Melting glaciers on East Africa's mountains a threat to ecosystems

Mt Kenya's rooftop captured on a clear morning from Amboseli National Park. [Jayne Rose Gacheri, Standard]

A sense of urgency has gripped the scientific community as reports indicate that the glaciers atop Rwenzori and Mt Kenya, two of East Africa's iconic mountain ranges, are rapidly disappearing.

The alarming findings suggest that these glaciers, which have already experienced significant shrinkage, are on track to vanish ahead of their projected timelines, with potentially devastating consequences for ecosystems, water resources, and the communities that depend on them.

Scientists at the Wildlife Conservation Society (WCS) and World Wide Fund for Nature (WWF) have warned that climate change has adversely affected the mountain ecosystem and that in a few decades, the ice on top of Rwenzori Mountains will be no more.

This confirms another warning from a report last October from the World Meteorological Organisation (WMO) that mountain glaciers in East Africa will disappear by the 2040s if the effects of climate change are not reversed.

Three mountains in Africa are covered by glaciers: Mt Kenya, Rwenzori in Uganda and Kilimanjaro in Tanzania. However, the glaciers of all three are receding at a rapid pace.

The disappearance of these glaciers will have far-reaching impacts on both the local and regional scales. The Rwenzori and Mt Kenya glaciers are critical sources of freshwater, feeding into rivers and supplying water to downstream communities.

According to WMO, the loss of these glaciers will lead to reduced water availability, posing a significant threat to agriculture, hydropower generation, and the overall well-being of communities that rely on these resources.

Dr Simon Nyampindo, Executive Director at WCS, describes the loss of the glaciers as a physical manifestation of climate change in the continent.

"The rapid shrinking of the last remaining glaciers, which are expected to melt entirely in the near future, signals the threat of imminent and irreversible change to the Earth system," Dr Nyampindo said.

"The frequency of hot days has increased significantly, while that of cold days is decreasing. That is clear and strong evidence Uganda is experiencing effects of climate change," he added.

By 2030, up to 118 million people living on less than a dollar a day "will be exposed to drought, floods and extreme heat in Africa if adequate response measures are not put in place," reads the WMO Report in part.

Earth is losing ice faster today than in the mid-1990s, study suggests

Daniel Ndizihiwe, the Manager for Wildlife and Protected Areas at the WWF, Uganda Country Office, noted that East African countries are already struggling with disappearing glaciers and rising temperatures due to climate change.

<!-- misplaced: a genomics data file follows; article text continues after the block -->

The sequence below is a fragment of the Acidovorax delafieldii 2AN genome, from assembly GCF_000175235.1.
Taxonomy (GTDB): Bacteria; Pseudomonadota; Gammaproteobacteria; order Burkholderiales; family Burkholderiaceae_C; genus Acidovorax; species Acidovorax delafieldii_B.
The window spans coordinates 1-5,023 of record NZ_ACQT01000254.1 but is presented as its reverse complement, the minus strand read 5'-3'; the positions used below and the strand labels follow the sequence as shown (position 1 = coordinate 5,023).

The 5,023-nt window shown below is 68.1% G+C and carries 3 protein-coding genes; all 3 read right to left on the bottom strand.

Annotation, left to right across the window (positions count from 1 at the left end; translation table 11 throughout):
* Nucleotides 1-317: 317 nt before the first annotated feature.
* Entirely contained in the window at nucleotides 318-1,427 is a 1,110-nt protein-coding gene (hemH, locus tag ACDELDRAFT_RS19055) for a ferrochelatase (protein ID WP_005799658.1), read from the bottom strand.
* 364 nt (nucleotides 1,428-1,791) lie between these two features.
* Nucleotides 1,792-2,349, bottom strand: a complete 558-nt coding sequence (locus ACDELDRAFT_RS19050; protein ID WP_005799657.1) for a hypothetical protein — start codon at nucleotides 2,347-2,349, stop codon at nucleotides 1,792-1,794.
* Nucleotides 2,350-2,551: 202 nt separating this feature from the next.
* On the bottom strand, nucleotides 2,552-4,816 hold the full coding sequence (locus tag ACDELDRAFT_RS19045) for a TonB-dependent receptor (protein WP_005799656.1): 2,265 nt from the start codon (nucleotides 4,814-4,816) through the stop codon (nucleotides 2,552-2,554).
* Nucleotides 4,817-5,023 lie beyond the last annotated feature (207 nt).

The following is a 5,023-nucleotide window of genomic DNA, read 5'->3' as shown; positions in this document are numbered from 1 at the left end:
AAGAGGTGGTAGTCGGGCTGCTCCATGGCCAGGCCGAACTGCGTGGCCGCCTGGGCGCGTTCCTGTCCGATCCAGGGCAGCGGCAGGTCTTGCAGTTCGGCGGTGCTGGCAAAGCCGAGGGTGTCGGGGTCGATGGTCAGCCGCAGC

"It's concerning for some communities that rely on seasonal melt from glaciers to feed rivers and irrigate crops," said Ndizihiwe.

Continued warming temperatures, sea-level rise, extreme weather and climate events like floods, landslides and droughts have had devastating impacts on the continent, he added.

"The glaciers support unique biodiversity, including rare plant species and specialised organisms adapted to the cold and ice. As the glaciers disappear, these ecosystems will face irreversible damage, potentially leading to the extinction of endemic species," warned Dr Ndizihiwe.

Local communities living near the Rwenzori and Mt Kenya mountains are already feeling the effects of the shrinking glaciers. Farmers, who depend on glacial meltwater for irrigation, have reported declining crop yields and increased water scarcity.

Linet Njoki, a farmer from the Mt Kenya region, shared her worries.

"In the past, we had reliable water sources from the glacier, but now we struggle to meet our irrigation needs. If the glacier disappears completely, our livelihoods will be at stake," lamented Njoki.

At the foot of Rwenzori in 2020 water came down the mountain carrying large boulders, sweeping away houses, and schools and destroying a better part of Kalembe town.

According to a Disaster Committee Interim Assessment Report, 24,760 houses and an estimated 173,000 people were affected.

The Intergovernmental Panel on Climate Change (IPCC) has highlighted the role of human activities in driving the unprecedented warming of the planet.

The report warns that without immediate and significant reductions in greenhouse gas emissions, the consequences of climate change will intensify, exacerbating the loss of glaciers and other fragile ecosystems.